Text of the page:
Cats and dogs sneeze all the time, just like we do. A bit of dust, grass or tiny piece of dirt can get up their nose as they rummage and sniff out an interesting smell in some tall grass or in a corner of the living room. Most of the time, sneezing is nothing to worry about. However, if your pet’s sneezing seems to be chronic, this could be a signal that something is wrong.
Cats and dogs are notorious for sticking their nose next to the ground in a clump of grass to follow a scent they picked up. My dogs are always sticking their nose in the grass around the fence of their pen as they follow the trail of a mouse or other small rodent that passed through it. Their only reward, besides a few minutes of excitement, is a series of sneezes to get rid of the loose dirt, snow or grass they inhaled up their nose.
Because cats and dogs use their nose to investigate their world, dust, pollen, dirt and small objects can easily be inhaled into the nasal cavity. Sneezing is a normal reaction to get rid of the irritation. Pets can also have allergic reactions to household cleaners, smoke, dust, perfumes, disinfected sprays, deodorants or dust from the cat litter. Scents and chemicals that bother us can also bother our pets. The best way to tell if a sneeze is caused by something irritating their nose is to pay attention to what you have on or how they react when you clean house or spray products in your home. A process of elimination can help you determine what the culprit is.
A cat that sneezes a lot may indicate they are dealing with an upper respiratory infection. The only way to be sure is by taking their temperature rectally. For both cats and dogs, their normal body temperature is 100.5 to 102.5. Touching their nose to decide if they are running a temperature does no good and will not tell you if they have a fever or not. Besides running a fever, a cat with an upper respiratory infection may have swollen eyes and glands, a running nose, coughing and sneezing. This is a highly contagious infection that can quickly be passed from cat to cat. It’s usually treated with antibiotics.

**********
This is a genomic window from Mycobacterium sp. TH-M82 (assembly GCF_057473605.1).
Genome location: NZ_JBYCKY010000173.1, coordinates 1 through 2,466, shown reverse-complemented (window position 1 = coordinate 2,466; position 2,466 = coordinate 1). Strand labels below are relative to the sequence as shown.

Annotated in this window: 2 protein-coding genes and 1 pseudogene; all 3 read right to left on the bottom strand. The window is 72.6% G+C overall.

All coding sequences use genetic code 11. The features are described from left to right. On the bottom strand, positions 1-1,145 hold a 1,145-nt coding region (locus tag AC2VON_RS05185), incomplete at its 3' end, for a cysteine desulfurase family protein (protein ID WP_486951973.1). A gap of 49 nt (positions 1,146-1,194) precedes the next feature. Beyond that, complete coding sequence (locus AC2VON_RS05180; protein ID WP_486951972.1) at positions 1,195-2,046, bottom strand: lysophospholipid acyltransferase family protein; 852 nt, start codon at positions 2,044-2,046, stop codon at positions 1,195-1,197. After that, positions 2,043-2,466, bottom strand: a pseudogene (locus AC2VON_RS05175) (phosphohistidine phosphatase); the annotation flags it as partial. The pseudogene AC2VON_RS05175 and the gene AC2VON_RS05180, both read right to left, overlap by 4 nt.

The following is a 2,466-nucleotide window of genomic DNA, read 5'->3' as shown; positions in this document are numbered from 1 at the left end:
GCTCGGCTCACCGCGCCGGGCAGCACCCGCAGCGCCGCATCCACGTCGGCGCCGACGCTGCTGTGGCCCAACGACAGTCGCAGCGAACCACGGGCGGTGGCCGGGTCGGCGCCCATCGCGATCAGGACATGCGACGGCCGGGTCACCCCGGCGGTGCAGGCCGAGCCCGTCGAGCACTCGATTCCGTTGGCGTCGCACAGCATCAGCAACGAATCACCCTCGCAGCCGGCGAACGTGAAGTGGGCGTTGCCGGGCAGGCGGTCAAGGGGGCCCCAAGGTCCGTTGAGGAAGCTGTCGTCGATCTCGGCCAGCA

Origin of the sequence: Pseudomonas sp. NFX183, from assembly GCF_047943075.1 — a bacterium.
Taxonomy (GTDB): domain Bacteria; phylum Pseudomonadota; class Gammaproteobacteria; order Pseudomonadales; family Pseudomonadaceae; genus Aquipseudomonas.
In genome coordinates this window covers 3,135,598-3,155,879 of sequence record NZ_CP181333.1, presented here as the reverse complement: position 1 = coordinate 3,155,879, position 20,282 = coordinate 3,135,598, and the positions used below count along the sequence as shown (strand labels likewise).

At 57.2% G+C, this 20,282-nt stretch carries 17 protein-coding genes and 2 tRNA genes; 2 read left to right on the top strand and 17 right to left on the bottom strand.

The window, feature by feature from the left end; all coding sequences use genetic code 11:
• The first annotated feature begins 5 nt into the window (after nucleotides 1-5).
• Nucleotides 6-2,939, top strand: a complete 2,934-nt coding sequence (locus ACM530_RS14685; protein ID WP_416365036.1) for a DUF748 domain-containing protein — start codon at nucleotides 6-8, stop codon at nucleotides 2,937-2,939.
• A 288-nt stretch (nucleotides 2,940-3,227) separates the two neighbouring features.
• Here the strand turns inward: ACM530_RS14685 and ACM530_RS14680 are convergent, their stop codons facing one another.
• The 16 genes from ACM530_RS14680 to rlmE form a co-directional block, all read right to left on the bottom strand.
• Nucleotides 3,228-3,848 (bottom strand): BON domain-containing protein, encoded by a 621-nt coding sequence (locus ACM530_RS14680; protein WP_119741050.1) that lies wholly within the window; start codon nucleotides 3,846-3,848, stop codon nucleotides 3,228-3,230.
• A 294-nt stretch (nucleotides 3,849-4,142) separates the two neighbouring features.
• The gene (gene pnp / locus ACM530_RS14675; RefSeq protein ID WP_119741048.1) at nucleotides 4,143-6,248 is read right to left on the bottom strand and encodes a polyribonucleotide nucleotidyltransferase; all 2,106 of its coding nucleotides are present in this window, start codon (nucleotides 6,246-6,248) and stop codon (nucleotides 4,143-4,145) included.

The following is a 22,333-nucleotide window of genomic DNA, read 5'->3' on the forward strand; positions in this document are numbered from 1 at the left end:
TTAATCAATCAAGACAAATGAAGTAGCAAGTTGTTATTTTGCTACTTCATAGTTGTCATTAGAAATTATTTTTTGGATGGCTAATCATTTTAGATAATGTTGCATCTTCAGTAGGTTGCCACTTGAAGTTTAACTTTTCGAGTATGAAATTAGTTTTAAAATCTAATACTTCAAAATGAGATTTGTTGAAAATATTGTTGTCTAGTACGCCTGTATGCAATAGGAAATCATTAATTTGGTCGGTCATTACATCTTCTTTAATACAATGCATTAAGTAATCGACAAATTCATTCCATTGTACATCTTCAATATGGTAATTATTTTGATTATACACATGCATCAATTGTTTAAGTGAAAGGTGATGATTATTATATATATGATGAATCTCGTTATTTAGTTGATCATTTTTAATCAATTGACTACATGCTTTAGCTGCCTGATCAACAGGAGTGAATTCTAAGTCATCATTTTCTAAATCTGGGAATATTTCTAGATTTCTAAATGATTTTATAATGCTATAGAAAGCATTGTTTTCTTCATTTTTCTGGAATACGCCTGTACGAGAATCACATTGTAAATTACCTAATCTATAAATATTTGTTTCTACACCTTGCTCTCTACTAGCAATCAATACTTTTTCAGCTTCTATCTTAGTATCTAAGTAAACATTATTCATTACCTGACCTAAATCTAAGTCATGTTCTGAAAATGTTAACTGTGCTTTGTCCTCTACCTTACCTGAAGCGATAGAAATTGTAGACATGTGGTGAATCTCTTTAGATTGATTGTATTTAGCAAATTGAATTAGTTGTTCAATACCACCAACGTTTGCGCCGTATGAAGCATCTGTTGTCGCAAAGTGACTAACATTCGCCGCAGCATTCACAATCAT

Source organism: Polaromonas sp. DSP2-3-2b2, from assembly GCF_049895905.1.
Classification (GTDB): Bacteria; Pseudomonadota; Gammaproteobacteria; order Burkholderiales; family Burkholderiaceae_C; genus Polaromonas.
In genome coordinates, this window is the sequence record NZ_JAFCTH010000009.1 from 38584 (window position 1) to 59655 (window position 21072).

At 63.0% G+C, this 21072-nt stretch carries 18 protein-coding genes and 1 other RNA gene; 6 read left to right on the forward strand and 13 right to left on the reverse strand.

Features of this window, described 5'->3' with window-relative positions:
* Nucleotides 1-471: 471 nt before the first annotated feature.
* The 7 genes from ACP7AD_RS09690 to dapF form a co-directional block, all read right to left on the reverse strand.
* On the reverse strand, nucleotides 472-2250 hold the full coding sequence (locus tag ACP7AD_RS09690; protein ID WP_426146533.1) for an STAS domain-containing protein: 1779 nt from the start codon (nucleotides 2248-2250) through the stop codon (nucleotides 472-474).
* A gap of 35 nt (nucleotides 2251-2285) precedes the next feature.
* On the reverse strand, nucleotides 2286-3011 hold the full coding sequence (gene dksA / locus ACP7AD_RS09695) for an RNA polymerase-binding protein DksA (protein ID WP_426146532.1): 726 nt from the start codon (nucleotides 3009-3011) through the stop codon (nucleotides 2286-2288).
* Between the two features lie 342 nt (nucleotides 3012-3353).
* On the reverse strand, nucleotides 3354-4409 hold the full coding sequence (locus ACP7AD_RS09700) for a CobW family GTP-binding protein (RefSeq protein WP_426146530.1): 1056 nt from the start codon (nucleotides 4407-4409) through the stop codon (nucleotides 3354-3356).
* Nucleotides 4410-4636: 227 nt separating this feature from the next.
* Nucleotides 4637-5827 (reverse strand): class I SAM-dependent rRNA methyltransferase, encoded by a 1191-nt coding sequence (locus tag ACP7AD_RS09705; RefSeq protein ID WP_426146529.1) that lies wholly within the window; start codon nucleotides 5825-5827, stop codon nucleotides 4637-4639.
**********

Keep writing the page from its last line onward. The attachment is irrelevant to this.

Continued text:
Cats and dogs can both be infected by a virus or bacteria that cause upper respiratory infections. Some cats who appear to be perfectly healthy can carry a virus, Herpes-1, their entire life and this virus is the cause for their sneezing. It’s like people who get cold sores all the time. Too much stress can activate the virus in their system. So a cat that carries Herpes-1 needs to be kept as quiet and stress free as possible.
Tumors in the nasal cavity or an abscessed tooth can cause sneezing. Anytime you see blood coming from your pet’s nose or mixed in with a nasal discharge, this can indicate a possible tumor or a bad tooth. Either case will require a vet’s attention. Most people don’t associate a bad tooth with sneezing. Good dental hygiene can help prevent a case of the sneezes with daily attention to their teeth. Cats and dogs have an upper tooth called the third upper tooth that has roots close to the nasal passages. This tooth and the ones next to it can cause your pet’s sneezing and nasal discharge if one of them is bad. So a check in their mouth can rule out a tooth problem if a nasal discharge accompanies a sneeze. A vet will need to run tests if a tumor is suspected to be the problem.
Certain breeds of dogs and cats have more problems with sneezing. Flat nosed dogs like Bulldogs or Pugs, and cats like Persians have a nasal passage that is more compressed than in other breeds.
Even though most sneezing is nothing to be concerned with, it’s always wise to pay attention to frequent sneezing to make sure it’s not something serious. If in doubt, a checkup with your vet can help ease your mind.
Read more articles by Linda Cole
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